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12 ‘Recreational’ consumer genomics: no such thing as a non-medical test
  1. Brenda Wilson1,
  2. Jacqueline Savard2,3,4,
  3. Chriselle Hickerton5,
  4. Bronwyn Terrill4,6,
  5. Ainsley Newson3,4,
  6. Clara Gaff5,7,8,
  7. Kathleen Gray8,
  8. Anna Middleton9,10,
  9. Sylvia Metcalfe5,8
  1. 1Memorial University of Newfoundland, St John’s, Canada
  2. 2Deakin University, Geelong, Australia
  3. 3University of Sydney, Sydney, Australia
  4. 4Garvan Institute of Medical Research, Sydney, Australia
  5. 5Murdoch Children’s Research Institute, Melbourne, Australia
  6. 6UNSW, Sydney, Australia
  7. 7Walter and Eliza Hall Institute of Medical Research, Melbourne, Australia
  8. 8University of Melbourne, Melbourne, Australia
  9. 9Welcome Genome Campus, Cambridge, UK
  10. 10University of Cambridge, Cambridge, UK


Background The market for directly purchased personal genomic tests (PGTs) has led to their widespread availability. Their ostensible purposes include ancestry testing; educational or career planning; identifying artistic or athletic aptitudes; physical training and nutritional strategies to support fitness and wellness goals; and dating and building personal relationships. In Australia, interest in PGTs has significantly expanded in recent years. As part of the Genioz study, we explored how people personally assess the usefulness and role of PGTs in their own lives, including an examination of the boundary between ‘recreational’ and ‘medical’ aspects of genetic information.

The aim of this final component of Genioz was to explore and clarify Australians’ attitudes and experiences of PGTs marketed in three domains: ancestry, personal wellness, and children’s health and aptitudes. We focus specifically here on implications for understanding medical issues.

Methods We conducted nine deliberative workshops across Australia, three for each domain. We recruited community-based participants for whom the PGT type would be relevant: genealogy interest, interest in personal wellness, and parenting of young children. In each workshop we used four stepped, neutrally-framed information sets to present key scientific and ethical issues, embedding pauses for facilitated discussion. We captured data using repeated tracker questions on the personal acceptability of PGT, contemporaneous unstructured written comments by participants, recording of discussions, and an end-of-workshop structured survey.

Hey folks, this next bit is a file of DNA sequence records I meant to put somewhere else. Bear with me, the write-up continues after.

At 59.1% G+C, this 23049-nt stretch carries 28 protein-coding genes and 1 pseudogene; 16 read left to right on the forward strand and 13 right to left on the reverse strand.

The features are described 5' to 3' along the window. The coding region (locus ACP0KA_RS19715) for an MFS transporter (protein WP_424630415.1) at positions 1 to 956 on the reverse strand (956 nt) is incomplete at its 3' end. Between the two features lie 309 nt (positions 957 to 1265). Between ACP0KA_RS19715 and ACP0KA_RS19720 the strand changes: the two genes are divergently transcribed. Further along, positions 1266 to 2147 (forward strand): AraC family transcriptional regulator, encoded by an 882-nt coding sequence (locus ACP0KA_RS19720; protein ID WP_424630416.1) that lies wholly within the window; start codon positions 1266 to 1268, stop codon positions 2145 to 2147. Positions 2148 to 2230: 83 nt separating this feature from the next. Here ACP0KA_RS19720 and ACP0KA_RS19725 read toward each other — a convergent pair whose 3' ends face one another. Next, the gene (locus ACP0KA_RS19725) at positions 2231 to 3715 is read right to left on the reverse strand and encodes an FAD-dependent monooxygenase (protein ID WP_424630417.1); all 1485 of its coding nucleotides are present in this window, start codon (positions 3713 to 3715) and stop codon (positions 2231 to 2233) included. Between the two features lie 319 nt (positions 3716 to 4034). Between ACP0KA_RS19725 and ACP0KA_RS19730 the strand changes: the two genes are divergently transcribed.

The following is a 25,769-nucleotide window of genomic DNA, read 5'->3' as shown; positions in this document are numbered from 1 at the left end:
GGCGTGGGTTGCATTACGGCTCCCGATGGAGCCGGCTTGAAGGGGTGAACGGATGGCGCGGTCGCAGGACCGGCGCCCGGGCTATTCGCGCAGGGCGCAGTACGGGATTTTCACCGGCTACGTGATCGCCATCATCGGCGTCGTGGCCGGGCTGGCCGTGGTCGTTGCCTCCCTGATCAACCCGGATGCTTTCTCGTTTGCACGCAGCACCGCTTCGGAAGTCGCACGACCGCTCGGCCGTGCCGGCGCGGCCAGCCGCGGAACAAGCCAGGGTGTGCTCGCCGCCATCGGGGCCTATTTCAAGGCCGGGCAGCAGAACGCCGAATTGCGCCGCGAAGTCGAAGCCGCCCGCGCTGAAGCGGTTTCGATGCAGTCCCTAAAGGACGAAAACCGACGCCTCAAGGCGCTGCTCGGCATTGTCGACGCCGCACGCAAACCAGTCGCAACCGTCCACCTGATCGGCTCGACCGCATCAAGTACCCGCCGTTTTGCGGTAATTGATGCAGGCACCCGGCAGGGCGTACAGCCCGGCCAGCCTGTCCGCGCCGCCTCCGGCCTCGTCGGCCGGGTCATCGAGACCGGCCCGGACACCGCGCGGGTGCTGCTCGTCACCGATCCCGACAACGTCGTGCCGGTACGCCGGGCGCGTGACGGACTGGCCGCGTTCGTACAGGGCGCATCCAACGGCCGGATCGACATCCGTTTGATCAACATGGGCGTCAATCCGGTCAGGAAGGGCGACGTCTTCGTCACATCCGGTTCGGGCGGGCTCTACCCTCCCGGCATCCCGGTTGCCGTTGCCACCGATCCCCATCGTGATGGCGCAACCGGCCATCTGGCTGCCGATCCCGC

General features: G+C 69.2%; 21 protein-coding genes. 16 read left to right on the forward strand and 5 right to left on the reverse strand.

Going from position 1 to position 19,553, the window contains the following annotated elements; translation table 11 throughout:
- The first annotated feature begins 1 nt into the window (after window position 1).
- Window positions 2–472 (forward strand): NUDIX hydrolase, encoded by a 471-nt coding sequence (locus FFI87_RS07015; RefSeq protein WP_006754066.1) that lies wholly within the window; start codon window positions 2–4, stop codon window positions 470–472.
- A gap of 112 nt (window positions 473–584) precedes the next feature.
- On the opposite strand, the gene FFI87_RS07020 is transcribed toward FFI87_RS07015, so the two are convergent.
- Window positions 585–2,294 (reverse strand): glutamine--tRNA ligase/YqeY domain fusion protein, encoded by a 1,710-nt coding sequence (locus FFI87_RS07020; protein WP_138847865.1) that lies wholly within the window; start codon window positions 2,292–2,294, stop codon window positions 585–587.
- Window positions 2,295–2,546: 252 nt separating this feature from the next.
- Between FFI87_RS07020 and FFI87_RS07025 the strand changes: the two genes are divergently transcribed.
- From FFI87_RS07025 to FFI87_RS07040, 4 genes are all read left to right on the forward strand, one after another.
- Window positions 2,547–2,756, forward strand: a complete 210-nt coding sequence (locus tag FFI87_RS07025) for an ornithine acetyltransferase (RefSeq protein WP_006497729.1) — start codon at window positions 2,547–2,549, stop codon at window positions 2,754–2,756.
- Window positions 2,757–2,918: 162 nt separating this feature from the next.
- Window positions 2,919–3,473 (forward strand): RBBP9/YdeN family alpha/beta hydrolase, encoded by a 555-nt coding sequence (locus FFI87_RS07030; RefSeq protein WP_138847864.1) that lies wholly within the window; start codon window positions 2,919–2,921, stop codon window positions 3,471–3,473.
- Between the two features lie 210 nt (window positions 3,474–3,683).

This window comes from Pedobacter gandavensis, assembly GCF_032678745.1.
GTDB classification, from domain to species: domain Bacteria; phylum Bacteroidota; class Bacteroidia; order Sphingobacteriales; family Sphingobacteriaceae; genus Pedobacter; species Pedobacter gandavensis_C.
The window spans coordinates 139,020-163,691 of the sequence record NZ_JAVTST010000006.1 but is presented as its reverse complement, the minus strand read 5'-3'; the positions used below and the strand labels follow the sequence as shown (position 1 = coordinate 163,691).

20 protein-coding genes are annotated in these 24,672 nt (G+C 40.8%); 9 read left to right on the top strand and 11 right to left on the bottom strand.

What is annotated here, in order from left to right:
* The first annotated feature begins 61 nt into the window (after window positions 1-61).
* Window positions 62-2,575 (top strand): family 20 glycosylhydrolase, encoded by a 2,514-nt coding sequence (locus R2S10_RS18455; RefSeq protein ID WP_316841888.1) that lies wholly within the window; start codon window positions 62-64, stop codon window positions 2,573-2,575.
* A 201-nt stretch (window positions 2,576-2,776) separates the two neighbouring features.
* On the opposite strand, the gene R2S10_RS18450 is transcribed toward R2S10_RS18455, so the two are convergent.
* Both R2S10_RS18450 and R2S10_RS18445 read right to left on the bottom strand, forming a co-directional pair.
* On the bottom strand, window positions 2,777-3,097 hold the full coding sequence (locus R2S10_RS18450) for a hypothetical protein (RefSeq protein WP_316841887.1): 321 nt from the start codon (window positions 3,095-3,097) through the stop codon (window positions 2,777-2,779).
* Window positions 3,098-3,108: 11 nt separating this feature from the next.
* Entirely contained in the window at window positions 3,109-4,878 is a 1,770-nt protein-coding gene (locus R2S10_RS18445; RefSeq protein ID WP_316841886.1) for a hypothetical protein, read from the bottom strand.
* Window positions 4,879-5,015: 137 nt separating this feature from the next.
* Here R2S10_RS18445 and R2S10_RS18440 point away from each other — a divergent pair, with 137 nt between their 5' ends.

Results In total, 129 people participated, 23 with, and 106 without, personal experience of PGTs. In general, tracker responses indicated that participants seemed increasingly less comfortable with, and more thoughtful about, the pursuit of PGTs. Content analysis of discussions and written comments suggested that participants were readily able to engage with a number of ethically complex issues.

The discussion data, in particular, highighted two observations about the boundary between ‘medical’ and ‘non-medical’ perspectives on PGT.

Firstly, and noting the explicit non-medical PGT framing for the workshops, several participants reported that their motivation for purchasing PGTs related to ‘unsolved’ medical issues: representing either a continuing quest to find a ‘cause’ for a problem which had apparently eluded their health care practitioner, or seeking to ‘prove’ to their practitioner that their symptoms represented a genuine medical issue.

The second observation was that some of the participants who had purchased tests – for example for ancestry tracing – had also downloaded their raw files so they could explore the data for medically relevant genetic variants. This was possible because companies routinely provide not only the information related to the original purchase (e.g. ancestry), but also - on demand - a much larger standardized dataset. A range of online applications accept data files from multiple testing companies and allow users to generate cheap, rapid reports on medically-relevant DNA variants.

Conclusions Irrespective of the original purpose, purchasing any kind of PGT allows an easy and unregulated pathway to obtaining ‘medical’ genetic information for the curious consumer. This ‘consumer DNA screening’ also offers a highway to the personal harms and system consequences of overdiagnosis.

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